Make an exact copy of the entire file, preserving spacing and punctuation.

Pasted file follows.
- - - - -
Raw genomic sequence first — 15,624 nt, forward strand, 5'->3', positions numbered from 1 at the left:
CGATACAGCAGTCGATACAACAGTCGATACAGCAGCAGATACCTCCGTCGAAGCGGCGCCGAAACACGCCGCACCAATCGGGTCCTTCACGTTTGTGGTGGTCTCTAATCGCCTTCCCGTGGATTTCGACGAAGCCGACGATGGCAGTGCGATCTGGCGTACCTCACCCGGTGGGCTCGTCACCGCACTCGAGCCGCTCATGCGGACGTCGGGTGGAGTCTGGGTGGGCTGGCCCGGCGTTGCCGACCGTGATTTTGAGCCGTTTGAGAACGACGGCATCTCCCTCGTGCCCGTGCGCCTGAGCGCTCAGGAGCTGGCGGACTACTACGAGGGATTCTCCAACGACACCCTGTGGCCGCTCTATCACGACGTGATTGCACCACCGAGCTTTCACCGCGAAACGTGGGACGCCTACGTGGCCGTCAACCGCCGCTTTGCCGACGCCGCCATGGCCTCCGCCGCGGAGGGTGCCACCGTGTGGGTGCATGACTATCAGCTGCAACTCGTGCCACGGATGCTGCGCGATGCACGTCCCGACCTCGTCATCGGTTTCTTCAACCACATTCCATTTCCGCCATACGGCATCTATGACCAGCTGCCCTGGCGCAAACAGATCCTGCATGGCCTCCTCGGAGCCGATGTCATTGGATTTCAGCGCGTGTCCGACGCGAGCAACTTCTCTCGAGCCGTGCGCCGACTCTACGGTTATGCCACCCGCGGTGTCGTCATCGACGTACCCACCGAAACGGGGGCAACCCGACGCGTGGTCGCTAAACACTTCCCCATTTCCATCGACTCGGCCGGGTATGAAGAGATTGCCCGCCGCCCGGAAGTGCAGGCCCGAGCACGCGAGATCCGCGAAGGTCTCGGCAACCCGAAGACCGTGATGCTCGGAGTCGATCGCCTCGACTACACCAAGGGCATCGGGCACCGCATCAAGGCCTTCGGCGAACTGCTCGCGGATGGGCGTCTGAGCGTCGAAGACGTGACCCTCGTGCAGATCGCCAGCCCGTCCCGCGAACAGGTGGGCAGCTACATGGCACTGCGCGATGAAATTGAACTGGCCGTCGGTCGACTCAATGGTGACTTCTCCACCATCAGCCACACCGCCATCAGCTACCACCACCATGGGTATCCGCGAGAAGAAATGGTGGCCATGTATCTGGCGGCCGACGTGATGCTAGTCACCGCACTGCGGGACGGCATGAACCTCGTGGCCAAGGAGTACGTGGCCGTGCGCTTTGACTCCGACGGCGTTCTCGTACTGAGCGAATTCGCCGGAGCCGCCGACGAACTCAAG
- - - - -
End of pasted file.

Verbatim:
Raw genomic sequence first — 15,624 nt, forward strand, 5'->3', positions numbered from 1 at the left:
CGATACAGCAGTCGATACAACAGTCGATACAGCAGCAGATACCTCCGTCGAAGCGGCGCCGAAACACGCCGCACCAATCGGGTCCTTCACGTTTGTGGTGGTCTCTAATCGCCTTCCCGTGGATTTCGACGAAGCCGACGATGGCAGTGCGATCTGGCGTACCTCACCCGGTGGGCTCGTCACCGCACTCGAGCCGCTCATGCGGACGTCGGGTGGAGTCTGGGTGGGCTGGCCCGGCGTTGCCGACCGTGATTTTGAGCCGTTTGAGAACGACGGCATCTCCCTCGTGCCCGTGCGCCTGAGCGCTCAGGAGCTGGCGGACTACTACGAGGGATTCTCCAACGACACCCTGTGGCCGCTCTATCACGACGTGATTGCACCACCGAGCTTTCACCGCGAAACGTGGGACGCCTACGTGGCCGTCAACCGCCGCTTTGCCGACGCCGCCATGGCCTCCGCCGCGGAGGGTGCCACCGTGTGGGTGCATGACTATCAGCTGCAACTCGTGCCACGGATGCTGCGCGATGCACGTCCCGACCTCGTCATCGGTTTCTTCAACCACATTCCATTTCCGCCATACGGCATCTATGACCAGCTGCCCTGGCGCAAACAGATCCTGCATGGCCTCCTCGGAGCCGATGTCATTGGATTTCAGCGCGTGTCCGACGCGAGCAACTTCTCTCGAGCCGTGCGCCGACTCTACGGTTATGCCACCCGCGGTGTCGTCATCGACGTACCCACCGAAACGGGGGCAACCCGACGCGTGGTCGCTAAACACTTCCCCATTTCCATCGACTCGGCCGGGTATGAAGAGATTGCCCGCCGCCCGGAAGTGCAGGCCCGAGCACGCGAGATCCGCGAAGGTCTCGGCAACCCGAAGACCGTGATGCTCGGAGTCGATCGCCTCGACTACACCAAGGGCATCGGGCACCGCATCAAGGCCTTCGGCGAACTGCTCGCGGATGGGCGTCTGAGCGTCGAAGACGTGACCCTCGTGCAGATCGCCAGCCCGTCCCGCGAACAGGTGGGCAGCTACATGGCACTGCGCGATGAAATTGAACTGGCCGTCGGTCGACTCAATGGTGACTTCTCCACCATCAGCCACACCGCCATCAGCTACCACCACCATGGGTATCCGCGAGAAGAAATGGTGGCCATGTATCTGGCGGCCGACGTGATGCTAGTCACCGCACTGCGGGACGGCATGAACCTCGTGGCCAAGGAGTACGTGGCCGTGCGCTTTGACTCCGACGGCGTTCTCGTACTGAGCGAATTCGCCGGAGCCGCCGACGAACTCAAG